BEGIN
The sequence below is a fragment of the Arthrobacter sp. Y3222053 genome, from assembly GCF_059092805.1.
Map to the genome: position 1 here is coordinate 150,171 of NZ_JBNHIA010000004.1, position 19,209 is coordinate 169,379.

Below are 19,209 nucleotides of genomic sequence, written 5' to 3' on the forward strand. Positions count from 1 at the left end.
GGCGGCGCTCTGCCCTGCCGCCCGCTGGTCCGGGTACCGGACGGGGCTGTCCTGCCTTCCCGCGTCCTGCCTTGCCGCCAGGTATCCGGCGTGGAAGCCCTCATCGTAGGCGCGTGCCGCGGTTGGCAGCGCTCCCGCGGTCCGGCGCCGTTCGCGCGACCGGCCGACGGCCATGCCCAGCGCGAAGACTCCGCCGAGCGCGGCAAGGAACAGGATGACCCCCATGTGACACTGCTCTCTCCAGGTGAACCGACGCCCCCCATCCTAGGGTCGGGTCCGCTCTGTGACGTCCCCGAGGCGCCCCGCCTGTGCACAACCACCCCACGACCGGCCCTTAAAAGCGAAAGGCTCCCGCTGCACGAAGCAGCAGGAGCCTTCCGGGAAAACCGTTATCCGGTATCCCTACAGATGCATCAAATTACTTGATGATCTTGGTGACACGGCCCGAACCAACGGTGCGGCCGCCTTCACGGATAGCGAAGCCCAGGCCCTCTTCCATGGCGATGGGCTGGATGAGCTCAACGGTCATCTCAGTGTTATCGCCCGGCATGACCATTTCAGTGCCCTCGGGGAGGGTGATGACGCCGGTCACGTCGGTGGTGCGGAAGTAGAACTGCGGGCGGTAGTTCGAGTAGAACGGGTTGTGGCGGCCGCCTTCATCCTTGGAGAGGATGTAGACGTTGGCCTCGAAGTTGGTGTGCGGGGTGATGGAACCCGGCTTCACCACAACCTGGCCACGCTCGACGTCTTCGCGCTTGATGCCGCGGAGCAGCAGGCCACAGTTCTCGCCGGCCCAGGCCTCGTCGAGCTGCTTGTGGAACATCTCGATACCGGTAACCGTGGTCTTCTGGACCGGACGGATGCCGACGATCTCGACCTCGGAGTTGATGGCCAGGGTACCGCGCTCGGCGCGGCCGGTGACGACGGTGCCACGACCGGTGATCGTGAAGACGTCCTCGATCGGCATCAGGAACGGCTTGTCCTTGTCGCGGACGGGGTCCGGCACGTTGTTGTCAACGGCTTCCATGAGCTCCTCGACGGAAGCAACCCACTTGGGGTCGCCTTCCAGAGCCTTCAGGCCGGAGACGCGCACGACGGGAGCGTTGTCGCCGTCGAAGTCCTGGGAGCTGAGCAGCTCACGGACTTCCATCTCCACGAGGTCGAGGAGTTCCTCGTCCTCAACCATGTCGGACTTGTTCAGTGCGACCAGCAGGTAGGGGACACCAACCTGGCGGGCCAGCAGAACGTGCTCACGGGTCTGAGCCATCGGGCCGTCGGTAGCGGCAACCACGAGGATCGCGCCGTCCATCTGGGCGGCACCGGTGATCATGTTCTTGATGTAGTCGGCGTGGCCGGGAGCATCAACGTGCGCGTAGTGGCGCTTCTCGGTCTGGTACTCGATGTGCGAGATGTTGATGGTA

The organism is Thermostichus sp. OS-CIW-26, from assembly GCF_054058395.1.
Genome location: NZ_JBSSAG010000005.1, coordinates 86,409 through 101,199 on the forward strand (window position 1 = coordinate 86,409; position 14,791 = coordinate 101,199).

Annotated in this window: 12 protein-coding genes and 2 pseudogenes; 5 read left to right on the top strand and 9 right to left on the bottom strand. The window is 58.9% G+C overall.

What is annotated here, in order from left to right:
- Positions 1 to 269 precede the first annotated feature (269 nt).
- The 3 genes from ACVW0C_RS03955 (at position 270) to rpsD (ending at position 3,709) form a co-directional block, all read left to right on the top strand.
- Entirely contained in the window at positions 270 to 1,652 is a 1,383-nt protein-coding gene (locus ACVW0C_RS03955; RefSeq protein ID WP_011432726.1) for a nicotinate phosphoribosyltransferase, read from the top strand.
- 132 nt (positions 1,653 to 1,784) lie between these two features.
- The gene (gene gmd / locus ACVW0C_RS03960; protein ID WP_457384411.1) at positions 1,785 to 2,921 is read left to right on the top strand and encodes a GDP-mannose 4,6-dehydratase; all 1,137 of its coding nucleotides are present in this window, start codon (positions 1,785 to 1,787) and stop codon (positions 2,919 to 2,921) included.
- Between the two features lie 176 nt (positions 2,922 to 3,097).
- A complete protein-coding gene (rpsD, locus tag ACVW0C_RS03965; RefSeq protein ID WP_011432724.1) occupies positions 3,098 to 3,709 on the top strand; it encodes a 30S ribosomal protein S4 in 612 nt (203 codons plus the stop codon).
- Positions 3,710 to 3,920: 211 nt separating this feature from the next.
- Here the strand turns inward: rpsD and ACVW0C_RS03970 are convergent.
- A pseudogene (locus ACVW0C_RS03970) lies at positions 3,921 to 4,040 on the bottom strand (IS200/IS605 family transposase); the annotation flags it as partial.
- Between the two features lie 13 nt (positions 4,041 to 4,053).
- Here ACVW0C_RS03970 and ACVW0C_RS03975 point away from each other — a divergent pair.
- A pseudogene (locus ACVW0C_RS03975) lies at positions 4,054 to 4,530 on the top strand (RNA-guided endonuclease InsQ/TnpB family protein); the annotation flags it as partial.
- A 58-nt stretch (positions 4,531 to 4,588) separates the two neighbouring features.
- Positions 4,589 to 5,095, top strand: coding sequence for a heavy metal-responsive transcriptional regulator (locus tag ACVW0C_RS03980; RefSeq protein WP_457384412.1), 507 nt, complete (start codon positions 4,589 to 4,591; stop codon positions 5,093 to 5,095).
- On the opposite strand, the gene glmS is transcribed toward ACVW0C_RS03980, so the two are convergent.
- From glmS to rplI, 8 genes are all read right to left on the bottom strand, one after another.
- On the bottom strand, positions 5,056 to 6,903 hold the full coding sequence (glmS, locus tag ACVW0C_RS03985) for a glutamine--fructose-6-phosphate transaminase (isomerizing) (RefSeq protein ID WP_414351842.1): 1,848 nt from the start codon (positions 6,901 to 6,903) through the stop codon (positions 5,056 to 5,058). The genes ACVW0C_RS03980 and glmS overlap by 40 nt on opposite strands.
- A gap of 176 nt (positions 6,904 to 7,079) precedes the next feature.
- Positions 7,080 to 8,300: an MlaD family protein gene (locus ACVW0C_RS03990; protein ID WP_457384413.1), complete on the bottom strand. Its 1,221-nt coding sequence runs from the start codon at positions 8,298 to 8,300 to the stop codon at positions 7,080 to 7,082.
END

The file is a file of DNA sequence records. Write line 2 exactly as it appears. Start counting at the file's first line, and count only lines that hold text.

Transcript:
Map to the genome: position 1 here is coordinate 150,171 of NZ_JBNHIA010000004.1, position 19,209 is coordinate 169,379.